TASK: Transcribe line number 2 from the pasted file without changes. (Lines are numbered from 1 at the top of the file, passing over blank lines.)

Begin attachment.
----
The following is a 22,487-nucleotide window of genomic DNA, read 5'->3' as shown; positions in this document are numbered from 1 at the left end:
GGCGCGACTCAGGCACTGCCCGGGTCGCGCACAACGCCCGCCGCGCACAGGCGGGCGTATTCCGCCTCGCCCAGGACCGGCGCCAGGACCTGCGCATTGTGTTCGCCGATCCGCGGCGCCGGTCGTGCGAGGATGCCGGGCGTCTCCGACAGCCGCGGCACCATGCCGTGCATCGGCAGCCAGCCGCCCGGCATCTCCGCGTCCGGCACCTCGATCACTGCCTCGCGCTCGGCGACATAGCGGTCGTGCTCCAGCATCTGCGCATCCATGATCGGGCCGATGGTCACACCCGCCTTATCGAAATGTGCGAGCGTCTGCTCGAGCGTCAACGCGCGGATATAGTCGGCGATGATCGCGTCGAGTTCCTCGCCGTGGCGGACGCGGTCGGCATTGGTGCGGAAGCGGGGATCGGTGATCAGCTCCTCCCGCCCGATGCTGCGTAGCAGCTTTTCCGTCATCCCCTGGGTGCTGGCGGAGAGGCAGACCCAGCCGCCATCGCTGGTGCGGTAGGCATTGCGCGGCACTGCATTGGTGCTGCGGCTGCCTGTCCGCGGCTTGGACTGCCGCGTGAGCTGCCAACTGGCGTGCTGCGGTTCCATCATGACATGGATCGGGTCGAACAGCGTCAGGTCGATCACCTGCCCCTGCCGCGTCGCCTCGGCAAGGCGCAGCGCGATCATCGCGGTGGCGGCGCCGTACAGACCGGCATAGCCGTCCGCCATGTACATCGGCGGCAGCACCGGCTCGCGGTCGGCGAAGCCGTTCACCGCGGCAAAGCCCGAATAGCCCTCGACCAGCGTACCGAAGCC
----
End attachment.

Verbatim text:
GGCGCGACTCAGGCACTGCCCGGGTCGCGCACAACGCCCGCCGCGCACAGGCGGGCGTATTCCGCCTCGCCCAGGACCGGCGCCAGGACCTGCGCATTGTGTTCGCCGATCCGCGGCGCCGGTCGTGCGAGGATGCCGGGCGTCTCCGACAGCCGCGGCACCATGCCGTGCATCGGCAGCCAGCCGCCCGGCATCTCCGCGTCCGGCACCTCGATCACTGCCTCGCGCTCGGCGACATAGCGGTCGTGCTCCAGCATCTGCGCATCCATGATCGGGCCGATGGTCACACCCGCCTTATCGAAATGTGCGAGCGTCTGCTCGAGCGTCAACGCGCGGATATAGTCGGCGATGATCGCGTCGAGTTCCTCGCCGTGGCGGACGCGGTCGGCATTGGTGCGGAAGCGGGGATCGGTGATCAGCTCCTCCCGCCCGATGCTGCGTAGCAGCTTTTCCGTCATCCCCTGGGTGCTGGCGGAGAGGCAGACCCAGCCGCCATCGCTGGTGCGGTAGGCATTGCGCGGCACTGCATTGGTGCTGCGGCTGCCTGTCCGCGGCTTGGACTGCCGCGTGAGCTGCCAACTGGCGTGCTGCGGTTCCATCATGACATGGATCGGGTCGAACAGCGTCAGGTCGATCACCTGCCCCTGCCGCGTCGCCTCGGCAAGGCGCAGCGCGATCATCGCGGTGGCGGCGCCGTACAGACCGGCATAGCCGTCCGCCATGTACATCGGCGGCAGCACCGGCTCGCGGTCGGCGAAGCCGTTCACCGCGGCAAAGCCCGAATAGCCCTCGACCAGCGTACCGAAGCC